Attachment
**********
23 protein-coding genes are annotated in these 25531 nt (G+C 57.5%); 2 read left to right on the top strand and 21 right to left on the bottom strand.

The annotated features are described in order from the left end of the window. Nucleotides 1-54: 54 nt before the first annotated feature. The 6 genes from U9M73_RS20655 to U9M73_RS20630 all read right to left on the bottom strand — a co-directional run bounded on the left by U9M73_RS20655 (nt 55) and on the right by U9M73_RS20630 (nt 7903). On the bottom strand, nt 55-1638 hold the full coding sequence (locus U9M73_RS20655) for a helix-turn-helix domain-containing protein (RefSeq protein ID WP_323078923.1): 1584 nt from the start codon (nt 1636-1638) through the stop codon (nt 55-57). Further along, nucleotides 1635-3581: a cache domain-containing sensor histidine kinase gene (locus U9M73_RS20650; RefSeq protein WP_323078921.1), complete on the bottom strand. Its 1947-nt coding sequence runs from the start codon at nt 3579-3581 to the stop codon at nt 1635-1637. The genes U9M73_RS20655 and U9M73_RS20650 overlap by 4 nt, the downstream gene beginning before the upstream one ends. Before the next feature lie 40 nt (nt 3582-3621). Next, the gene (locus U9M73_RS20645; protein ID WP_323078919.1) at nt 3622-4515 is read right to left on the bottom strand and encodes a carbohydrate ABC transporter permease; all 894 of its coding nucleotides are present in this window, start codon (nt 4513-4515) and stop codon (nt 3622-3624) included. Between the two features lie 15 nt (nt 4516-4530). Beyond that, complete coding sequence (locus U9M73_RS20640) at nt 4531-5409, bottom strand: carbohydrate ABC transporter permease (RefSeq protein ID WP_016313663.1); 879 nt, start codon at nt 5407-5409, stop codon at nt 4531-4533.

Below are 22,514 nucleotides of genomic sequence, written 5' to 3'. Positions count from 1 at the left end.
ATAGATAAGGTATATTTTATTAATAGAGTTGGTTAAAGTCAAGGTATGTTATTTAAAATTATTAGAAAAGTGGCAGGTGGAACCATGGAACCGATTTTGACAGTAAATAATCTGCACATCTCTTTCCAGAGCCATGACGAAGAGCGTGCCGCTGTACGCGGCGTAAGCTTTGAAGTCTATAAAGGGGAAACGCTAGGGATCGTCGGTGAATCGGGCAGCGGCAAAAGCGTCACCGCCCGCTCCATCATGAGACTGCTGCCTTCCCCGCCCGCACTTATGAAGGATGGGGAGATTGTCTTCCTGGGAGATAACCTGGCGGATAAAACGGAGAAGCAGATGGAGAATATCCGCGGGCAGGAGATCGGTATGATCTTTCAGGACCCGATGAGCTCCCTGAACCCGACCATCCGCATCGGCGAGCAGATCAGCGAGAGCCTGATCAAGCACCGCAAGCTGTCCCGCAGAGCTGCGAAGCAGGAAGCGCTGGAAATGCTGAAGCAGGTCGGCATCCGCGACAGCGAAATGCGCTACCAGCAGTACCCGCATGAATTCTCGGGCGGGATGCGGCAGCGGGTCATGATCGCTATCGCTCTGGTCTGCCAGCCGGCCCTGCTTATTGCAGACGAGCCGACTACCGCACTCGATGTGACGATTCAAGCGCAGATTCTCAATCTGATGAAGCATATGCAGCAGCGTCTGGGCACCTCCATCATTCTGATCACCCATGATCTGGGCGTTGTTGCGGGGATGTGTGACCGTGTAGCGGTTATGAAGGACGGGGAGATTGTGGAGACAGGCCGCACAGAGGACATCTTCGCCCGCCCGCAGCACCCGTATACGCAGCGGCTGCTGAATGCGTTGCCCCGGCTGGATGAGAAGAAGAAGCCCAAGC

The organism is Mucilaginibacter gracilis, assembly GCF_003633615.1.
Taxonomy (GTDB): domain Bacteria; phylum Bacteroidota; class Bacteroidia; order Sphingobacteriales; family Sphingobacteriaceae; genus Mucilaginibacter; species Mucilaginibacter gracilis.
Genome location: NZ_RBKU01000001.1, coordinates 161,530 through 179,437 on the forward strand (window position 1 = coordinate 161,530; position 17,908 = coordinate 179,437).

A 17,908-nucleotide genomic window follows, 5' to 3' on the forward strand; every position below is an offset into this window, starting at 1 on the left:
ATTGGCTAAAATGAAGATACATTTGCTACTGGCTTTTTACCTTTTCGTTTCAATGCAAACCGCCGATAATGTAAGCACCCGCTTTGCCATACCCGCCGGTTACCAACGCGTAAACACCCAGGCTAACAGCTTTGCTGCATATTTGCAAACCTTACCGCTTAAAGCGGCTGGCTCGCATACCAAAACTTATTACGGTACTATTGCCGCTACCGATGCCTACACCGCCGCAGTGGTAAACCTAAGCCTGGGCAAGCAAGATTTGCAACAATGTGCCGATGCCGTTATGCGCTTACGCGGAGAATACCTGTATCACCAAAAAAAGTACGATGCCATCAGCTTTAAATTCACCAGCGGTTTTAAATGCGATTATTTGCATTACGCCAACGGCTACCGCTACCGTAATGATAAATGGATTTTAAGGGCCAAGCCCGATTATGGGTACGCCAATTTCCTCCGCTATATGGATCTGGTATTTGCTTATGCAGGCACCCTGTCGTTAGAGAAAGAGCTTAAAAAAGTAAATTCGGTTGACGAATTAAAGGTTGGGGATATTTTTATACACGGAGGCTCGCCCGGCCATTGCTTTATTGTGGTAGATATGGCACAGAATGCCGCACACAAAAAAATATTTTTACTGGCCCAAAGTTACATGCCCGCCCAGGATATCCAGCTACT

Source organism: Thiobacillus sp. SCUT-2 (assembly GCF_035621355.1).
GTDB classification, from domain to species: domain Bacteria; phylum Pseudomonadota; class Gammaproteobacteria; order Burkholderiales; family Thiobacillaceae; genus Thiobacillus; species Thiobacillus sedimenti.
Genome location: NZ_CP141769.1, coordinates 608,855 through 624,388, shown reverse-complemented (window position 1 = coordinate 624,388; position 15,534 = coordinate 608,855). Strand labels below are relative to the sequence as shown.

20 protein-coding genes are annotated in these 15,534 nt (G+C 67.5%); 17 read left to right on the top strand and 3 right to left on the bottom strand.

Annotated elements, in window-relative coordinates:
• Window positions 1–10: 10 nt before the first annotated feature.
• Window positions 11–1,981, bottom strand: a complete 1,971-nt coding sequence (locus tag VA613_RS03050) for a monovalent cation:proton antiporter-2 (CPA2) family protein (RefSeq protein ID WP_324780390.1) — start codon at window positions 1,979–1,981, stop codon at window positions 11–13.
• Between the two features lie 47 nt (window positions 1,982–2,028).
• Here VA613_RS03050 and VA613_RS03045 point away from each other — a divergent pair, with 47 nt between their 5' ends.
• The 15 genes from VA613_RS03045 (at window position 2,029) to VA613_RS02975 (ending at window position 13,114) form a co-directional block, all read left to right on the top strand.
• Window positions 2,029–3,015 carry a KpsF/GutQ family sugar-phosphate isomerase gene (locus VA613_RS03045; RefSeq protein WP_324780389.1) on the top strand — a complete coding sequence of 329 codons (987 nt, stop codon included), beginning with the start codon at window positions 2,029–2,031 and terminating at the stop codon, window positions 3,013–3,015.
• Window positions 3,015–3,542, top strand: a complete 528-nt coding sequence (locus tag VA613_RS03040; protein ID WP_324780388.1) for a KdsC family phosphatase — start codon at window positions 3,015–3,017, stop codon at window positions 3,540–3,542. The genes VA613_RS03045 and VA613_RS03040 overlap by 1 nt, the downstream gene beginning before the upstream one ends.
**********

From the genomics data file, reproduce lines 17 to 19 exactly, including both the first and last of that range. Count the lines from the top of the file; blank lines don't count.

• Between the two features lie 47 nt (window positions 1,982–2,028).
• Here VA613_RS03050 and VA613_RS03045 point away from each other — a divergent pair, with 47 nt between their 5' ends.
• The 15 genes from VA613_RS03045 (at window position 2,029) to VA613_RS02975 (ending at window position 13,114) form a co-directional block, all read left to right on the top strand.